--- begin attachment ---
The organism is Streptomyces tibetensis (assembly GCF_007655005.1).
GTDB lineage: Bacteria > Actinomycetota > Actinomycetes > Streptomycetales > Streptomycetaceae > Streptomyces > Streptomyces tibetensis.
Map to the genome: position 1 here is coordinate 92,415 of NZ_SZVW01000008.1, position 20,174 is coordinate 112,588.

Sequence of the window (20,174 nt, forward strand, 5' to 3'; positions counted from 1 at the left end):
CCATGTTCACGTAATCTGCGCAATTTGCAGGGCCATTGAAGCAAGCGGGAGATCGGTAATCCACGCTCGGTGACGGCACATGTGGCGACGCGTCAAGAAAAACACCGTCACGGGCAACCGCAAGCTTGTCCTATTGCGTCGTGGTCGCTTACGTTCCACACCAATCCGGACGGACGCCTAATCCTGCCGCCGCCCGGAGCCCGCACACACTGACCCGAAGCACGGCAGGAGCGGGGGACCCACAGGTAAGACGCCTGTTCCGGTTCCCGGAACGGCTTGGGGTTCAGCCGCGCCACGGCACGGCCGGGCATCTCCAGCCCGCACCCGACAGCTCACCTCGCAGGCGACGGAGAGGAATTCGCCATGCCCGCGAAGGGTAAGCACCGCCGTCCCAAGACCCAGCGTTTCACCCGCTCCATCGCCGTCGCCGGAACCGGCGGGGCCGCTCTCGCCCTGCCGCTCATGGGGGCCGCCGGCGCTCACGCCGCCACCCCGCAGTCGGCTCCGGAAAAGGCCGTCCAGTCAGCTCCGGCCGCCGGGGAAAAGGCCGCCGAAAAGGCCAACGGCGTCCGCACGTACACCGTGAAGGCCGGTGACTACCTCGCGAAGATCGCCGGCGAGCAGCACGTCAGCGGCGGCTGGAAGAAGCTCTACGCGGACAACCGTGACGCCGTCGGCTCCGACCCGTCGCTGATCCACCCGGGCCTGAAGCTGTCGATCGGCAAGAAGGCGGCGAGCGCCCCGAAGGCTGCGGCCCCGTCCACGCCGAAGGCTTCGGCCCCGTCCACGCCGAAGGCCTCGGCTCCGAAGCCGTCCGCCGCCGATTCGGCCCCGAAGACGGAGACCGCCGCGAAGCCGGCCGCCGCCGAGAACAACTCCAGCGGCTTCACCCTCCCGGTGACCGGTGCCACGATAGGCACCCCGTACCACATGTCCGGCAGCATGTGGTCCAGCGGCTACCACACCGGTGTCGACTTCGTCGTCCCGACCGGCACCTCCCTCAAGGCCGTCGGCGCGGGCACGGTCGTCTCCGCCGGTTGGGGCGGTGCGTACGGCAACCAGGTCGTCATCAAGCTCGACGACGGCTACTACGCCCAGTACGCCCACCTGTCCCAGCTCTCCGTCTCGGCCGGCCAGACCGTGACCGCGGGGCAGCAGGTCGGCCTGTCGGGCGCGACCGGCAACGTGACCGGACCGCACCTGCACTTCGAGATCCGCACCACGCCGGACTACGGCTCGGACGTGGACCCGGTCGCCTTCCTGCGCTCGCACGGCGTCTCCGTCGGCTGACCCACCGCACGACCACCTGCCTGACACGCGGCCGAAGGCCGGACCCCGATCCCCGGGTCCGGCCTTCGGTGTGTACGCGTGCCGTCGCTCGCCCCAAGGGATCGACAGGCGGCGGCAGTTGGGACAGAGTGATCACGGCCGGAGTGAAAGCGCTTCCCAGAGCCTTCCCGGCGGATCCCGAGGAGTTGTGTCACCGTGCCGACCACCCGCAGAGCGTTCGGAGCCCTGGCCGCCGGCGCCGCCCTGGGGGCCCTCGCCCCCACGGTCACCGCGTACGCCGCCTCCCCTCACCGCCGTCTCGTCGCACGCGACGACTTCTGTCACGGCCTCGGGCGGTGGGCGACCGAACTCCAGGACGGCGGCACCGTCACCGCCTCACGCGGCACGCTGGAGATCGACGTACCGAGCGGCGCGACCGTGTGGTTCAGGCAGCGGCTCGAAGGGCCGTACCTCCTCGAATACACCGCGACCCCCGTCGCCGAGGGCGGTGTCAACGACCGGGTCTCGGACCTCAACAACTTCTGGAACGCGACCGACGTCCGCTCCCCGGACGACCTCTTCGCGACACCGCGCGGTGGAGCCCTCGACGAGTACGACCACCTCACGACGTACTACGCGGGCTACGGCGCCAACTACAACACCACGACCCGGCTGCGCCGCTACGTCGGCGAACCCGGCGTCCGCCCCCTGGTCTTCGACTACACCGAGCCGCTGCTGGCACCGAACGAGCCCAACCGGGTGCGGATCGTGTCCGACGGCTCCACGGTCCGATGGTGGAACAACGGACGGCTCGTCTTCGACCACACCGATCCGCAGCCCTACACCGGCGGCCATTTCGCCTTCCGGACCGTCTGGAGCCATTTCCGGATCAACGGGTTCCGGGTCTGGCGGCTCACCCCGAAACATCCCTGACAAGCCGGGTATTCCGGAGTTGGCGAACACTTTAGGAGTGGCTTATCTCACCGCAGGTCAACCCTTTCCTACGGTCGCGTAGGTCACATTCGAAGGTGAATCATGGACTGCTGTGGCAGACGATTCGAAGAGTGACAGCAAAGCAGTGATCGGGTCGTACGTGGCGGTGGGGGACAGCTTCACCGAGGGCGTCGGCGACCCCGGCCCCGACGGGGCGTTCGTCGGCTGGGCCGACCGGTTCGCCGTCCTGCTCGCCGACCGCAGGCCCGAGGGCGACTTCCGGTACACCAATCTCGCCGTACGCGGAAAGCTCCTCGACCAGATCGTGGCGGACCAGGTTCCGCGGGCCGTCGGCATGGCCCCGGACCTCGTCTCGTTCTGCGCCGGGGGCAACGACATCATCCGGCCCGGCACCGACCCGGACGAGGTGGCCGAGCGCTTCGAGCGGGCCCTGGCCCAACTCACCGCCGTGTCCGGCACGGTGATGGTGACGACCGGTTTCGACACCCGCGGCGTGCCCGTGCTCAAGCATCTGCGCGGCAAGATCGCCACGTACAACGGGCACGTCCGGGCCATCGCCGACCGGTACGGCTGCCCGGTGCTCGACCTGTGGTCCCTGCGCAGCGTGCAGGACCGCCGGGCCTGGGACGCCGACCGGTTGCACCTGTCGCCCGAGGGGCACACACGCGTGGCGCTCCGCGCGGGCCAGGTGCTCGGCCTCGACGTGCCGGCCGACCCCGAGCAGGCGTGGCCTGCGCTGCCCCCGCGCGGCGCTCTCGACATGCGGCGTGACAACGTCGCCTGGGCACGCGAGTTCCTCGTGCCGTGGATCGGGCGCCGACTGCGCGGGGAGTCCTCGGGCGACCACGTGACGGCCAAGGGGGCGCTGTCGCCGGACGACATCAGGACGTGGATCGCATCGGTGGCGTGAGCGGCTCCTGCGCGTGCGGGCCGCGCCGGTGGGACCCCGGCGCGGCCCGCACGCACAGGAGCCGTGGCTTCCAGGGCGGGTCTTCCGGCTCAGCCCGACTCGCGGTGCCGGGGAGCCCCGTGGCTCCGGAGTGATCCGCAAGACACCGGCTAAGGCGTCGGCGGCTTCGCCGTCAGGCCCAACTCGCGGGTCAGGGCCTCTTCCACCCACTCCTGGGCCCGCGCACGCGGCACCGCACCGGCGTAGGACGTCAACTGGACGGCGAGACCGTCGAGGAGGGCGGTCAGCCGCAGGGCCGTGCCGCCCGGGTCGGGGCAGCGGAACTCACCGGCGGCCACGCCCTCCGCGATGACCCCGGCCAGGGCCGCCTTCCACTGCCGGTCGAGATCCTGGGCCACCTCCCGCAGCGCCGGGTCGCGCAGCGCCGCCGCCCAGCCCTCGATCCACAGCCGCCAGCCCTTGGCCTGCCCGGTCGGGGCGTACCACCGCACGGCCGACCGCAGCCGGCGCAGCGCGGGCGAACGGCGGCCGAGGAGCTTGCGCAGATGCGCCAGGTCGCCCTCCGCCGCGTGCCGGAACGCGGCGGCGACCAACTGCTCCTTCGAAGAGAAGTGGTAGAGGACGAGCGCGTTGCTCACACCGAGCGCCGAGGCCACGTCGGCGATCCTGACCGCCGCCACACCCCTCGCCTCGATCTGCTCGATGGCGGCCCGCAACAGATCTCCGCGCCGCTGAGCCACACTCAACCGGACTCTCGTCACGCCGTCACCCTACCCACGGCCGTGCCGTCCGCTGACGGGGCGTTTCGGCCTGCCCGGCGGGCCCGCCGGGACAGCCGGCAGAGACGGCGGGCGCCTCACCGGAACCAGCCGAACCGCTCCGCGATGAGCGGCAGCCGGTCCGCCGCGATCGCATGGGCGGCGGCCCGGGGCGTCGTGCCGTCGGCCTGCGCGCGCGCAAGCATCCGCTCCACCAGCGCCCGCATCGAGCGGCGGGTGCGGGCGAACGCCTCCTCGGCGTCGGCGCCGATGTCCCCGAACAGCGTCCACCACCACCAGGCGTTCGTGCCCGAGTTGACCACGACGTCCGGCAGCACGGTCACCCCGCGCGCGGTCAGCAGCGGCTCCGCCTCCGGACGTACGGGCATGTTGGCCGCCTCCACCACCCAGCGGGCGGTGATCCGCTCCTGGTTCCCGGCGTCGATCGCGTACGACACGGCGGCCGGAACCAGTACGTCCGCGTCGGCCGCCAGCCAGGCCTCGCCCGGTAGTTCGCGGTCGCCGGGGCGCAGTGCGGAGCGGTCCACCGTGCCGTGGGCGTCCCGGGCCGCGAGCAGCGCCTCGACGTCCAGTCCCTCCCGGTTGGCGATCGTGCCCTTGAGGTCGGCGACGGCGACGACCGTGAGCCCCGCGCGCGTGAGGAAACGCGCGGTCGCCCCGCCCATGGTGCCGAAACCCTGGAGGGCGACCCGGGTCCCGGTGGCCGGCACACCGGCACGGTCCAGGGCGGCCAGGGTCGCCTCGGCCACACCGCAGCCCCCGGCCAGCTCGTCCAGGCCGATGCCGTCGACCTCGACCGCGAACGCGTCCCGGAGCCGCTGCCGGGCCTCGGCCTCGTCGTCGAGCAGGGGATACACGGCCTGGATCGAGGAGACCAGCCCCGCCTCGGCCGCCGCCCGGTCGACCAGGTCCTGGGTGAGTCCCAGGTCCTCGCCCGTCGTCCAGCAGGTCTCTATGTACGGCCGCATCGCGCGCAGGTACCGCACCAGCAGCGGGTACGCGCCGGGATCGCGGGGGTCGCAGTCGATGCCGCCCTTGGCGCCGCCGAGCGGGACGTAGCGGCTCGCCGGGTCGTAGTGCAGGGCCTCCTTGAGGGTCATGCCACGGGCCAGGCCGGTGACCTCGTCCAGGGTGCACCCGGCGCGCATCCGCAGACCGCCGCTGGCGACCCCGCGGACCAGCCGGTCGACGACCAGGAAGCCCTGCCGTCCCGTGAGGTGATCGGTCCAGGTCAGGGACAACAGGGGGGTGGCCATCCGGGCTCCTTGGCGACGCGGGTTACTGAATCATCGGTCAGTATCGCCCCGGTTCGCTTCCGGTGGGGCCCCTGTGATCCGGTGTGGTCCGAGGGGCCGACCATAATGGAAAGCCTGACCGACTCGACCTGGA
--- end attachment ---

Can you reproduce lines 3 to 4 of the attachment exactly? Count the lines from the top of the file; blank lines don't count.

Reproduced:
Map to the genome: position 1 here is coordinate 92,415 of NZ_SZVW01000008.1, position 20,174 is coordinate 112,588.

Sequence of the window (20,174 nt, forward strand, 5' to 3'; positions counted from 1 at the left end):